The revitalisation of Peruvian
Kent firm FM Conway has been using 38-tonne cranes to carefully rid the site of almost 100,000 tonnes of waste and the vast majority of material has then been shifted by river.
Late last year the Port of London Authority stepped in to buy the east London wharf for £3 million, ensuring that it will continue to be a centre for cargo handling.
An access road to the site, measuring more than 280 metres is well underway. Drainage systems, an electricity substation and access points for phone and internet are also being installed.
FM Conway contracts manager Grant Lemmon said: “The job is well on track and basically comes in two stages. Firstly, we need to remove 100,000 tonnes of crushed waste material from the site. In this case the river frontage is a real advantage, enabling us to move a large proportion of waste by river.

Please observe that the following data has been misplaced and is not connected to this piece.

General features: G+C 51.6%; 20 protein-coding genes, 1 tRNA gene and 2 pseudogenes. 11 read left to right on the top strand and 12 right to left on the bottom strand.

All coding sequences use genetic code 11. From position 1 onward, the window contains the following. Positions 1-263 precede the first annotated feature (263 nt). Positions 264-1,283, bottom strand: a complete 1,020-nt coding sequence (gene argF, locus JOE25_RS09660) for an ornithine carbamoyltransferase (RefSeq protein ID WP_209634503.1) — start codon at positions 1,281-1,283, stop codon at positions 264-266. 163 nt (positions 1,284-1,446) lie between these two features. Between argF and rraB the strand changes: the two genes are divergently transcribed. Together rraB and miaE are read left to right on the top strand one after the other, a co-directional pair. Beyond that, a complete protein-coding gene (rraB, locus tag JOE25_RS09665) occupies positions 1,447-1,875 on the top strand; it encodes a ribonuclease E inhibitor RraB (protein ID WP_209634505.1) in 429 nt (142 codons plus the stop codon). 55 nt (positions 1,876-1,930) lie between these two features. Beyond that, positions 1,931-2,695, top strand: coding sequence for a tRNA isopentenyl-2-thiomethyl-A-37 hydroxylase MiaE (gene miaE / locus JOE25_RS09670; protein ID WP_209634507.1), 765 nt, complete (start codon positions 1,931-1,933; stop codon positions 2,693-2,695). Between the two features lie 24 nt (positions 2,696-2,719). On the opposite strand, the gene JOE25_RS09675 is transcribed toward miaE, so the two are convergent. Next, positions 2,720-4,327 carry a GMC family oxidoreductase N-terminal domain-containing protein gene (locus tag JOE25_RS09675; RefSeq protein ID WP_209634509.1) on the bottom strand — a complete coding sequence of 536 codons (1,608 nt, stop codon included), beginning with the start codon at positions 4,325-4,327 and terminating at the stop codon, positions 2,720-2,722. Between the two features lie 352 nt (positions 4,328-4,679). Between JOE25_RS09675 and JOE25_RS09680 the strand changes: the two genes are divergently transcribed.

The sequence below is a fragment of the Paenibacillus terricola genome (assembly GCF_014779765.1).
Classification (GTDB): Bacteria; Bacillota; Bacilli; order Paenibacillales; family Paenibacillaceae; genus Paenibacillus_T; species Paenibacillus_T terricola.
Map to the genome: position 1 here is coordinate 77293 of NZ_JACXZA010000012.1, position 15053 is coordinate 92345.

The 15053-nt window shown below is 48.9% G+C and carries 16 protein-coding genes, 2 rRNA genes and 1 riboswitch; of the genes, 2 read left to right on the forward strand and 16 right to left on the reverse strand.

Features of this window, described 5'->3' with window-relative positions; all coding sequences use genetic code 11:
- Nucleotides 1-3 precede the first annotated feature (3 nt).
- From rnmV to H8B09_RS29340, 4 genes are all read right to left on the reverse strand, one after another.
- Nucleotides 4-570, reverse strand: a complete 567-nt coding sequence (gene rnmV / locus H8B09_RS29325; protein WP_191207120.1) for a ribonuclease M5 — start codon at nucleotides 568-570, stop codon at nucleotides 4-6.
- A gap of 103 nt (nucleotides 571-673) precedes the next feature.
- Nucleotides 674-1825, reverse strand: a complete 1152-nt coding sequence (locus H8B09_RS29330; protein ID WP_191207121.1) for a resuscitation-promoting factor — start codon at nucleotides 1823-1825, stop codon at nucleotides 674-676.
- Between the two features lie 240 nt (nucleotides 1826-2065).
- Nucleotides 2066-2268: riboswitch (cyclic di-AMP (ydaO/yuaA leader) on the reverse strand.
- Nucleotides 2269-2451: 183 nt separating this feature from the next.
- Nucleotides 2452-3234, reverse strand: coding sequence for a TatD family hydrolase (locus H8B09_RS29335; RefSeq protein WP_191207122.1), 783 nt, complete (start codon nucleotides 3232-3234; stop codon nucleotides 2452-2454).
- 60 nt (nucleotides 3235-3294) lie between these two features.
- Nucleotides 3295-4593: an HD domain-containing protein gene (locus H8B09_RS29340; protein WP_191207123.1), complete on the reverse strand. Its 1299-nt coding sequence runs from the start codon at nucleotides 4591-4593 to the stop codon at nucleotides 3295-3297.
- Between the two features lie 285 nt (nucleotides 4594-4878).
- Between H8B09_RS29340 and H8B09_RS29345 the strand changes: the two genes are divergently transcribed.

“The second stage is then to
Grant added that it’s a big job overall and using the tidal Thames to shift waste was a no-brainer.
“Two barges leave the wharf every day, laden with more than 2,500 tonnes of waste", he said. “You get around 20 tonnes on a single lorry, so it’s easy to see just how much sense it makes to use the river.”
Now that the Silvertown wharf is being brought back into use, it will be let on a long-term lease to building materials specialists the Brett Group. Its integrated terminal at Peruvian Wharf is expected to be operational later this year. Other potential tenants for the site are in talks with the PLA.
Port of London Authority, London River House, Royal Pier Road, Gravesend, Kent DA12 2BG. +44 (0) 1474 562200
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